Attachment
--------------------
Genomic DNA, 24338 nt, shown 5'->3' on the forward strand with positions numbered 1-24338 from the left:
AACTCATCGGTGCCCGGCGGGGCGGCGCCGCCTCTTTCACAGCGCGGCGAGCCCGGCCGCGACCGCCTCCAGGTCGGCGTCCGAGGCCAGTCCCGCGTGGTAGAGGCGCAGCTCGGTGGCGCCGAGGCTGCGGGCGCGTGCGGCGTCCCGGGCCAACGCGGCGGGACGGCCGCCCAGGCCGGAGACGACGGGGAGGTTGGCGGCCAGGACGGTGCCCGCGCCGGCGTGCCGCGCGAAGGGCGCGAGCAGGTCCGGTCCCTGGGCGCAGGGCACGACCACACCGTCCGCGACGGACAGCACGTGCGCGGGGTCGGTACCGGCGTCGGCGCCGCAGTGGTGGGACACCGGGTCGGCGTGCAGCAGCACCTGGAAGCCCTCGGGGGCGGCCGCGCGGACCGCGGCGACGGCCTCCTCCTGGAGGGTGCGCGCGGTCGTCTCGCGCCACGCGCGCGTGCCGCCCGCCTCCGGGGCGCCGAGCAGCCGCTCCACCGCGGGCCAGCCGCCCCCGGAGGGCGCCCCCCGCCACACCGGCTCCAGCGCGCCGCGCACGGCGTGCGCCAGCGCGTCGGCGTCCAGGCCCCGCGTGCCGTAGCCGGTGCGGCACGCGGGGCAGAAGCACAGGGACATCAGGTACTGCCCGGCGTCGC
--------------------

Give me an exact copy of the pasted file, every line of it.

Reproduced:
Genomic DNA, 24338 nt, shown 5'->3' on the forward strand with positions numbered 1-24338 from the left:
AACTCATCGGTGCCCGGCGGGGCGGCGCCGCCTCTTTCACAGCGCGGCGAGCCCGGCCGCGACCGCCTCCAGGTCGGCGTCCGAGGCCAGTCCCGCGTGGTAGAGGCGCAGCTCGGTGGCGCCGAGGCTGCGGGCGCGTGCGGCGTCCCGGGCCAACGCGGCGGGACGGCCGCCCAGGCCGGAGACGACGGGGAGGTTGGCGGCCAGGACGGTGCCCGCGCCGGCGTGCCGCGCGAAGGGCGCGAGCAGGTCCGGTCCCTGGGCGCAGGGCACGACCACACCGTCCGCGACGGACAGCACGTGCGCGGGGTCGGTACCGGCGTCGGCGCCGCAGTGGTGGGACACCGGGTCGGCGTGCAGCAGCACCTGGAAGCCCTCGGGGGCGGCCGCGCGGACCGCGGCGACGGCCTCCTCCTGGAGGGTGCGCGCGGTCGTCTCGCGCCACGCGCGCGTGCCGCCCGCCTCCGGGGCGCCGAGCAGCCGCTCCACCGCGGGCCAGCCGCCCCCGGAGGGCGCCCCCCGCCACACCGGCTCCAGCGCGCCGCGCACGGCGTGCGCCAGCGCGTCGGCGTCCAGGCCCCGCGTGCCGTAGCCGGTGCGGCACGCGGGGCAGAAGCACAGGGACATCAGGTACTGCCCGGCGTCGC